This site will be useful for identifying families, genera or plant species in regions for which comprehensive field guides are not available, or where manuals depend on the use of technical floral or fruit characters absent in the voucher specimens. It will even be useful to paleobotanists and others with interest in comparative morphology of tropical plants.Learn more about Neotropical Herbarium Specimens
Keller Science Action Center
Putting the Museum to Work for Conservation
What began as a small experiment during the Museum’s centennial celebration in 1995, has blossomed into a team of scientist-explorers expert in translating museum knowledge into lasting results for conservation and cultural understanding, both in the midst of a great urban center and in the wildest, most remote places on Earth.
The experiment—to bring the Museum’s tradition of rigorous science to bear on practical challenges—worked beyond all expectations. In twelve years of work in South America, the efforts of a small core led to the protection of 23 million acres of wilderness in the Amazon headwaters. The return on investment has been enormous: to date, the team’s track record is five acres protected per $1 invested in rapid inventories.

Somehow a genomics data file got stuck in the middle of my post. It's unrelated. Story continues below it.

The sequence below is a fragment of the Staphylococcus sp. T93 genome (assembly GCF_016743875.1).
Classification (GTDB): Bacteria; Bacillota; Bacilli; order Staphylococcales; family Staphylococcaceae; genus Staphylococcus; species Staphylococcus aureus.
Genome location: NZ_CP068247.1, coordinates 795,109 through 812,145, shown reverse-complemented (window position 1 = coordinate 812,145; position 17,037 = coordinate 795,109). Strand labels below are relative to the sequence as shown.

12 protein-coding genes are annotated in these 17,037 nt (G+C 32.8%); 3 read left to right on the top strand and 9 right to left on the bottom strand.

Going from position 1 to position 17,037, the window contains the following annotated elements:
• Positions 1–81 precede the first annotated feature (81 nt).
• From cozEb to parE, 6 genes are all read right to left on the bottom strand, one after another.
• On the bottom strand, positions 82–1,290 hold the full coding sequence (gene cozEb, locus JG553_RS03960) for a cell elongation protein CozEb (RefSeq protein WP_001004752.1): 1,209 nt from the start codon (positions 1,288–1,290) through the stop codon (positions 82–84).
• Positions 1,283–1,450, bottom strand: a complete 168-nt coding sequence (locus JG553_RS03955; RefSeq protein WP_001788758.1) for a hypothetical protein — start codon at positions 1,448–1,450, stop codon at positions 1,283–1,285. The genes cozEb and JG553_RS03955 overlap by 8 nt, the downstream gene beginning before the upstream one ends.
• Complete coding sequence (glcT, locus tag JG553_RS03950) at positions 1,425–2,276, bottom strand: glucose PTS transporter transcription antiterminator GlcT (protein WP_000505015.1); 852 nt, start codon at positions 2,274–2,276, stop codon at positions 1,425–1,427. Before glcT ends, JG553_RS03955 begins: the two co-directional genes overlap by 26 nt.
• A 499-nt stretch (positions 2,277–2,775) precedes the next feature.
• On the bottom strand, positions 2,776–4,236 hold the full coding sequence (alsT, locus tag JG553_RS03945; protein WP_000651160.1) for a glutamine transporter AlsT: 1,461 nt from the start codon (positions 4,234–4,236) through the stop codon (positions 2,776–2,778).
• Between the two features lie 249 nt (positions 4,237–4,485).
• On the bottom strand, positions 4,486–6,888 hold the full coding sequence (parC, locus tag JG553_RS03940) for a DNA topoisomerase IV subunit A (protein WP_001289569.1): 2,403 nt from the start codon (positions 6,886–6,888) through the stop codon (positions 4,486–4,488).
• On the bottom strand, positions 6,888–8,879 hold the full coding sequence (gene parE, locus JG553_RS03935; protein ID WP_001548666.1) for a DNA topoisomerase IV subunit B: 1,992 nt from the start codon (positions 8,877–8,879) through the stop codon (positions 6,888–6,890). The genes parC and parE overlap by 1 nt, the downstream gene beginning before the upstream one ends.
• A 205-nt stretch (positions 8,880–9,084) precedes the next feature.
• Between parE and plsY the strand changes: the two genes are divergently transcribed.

In the Chicago region, the Museum leads pioneering collaborations to bring people and nature together, in all their diversity, in the midst of a huge metropolis. Two of these collaborations—Chicago Wilderness and the Chicago Cultural Alliance—have captured the imagination of cities across the country and beyond.
Keller Science Action Center Collections
Whether taken to the field or used only on a computer screen, such guides fill a gap in the published material available to identify live species growing in tropical lands. Most of these guides are designed for use in the field, and, after free downloading, all can be printed out from the high-quality PDF files to make two-sided plastic coated sheets.Learn more about Rapid Color Guides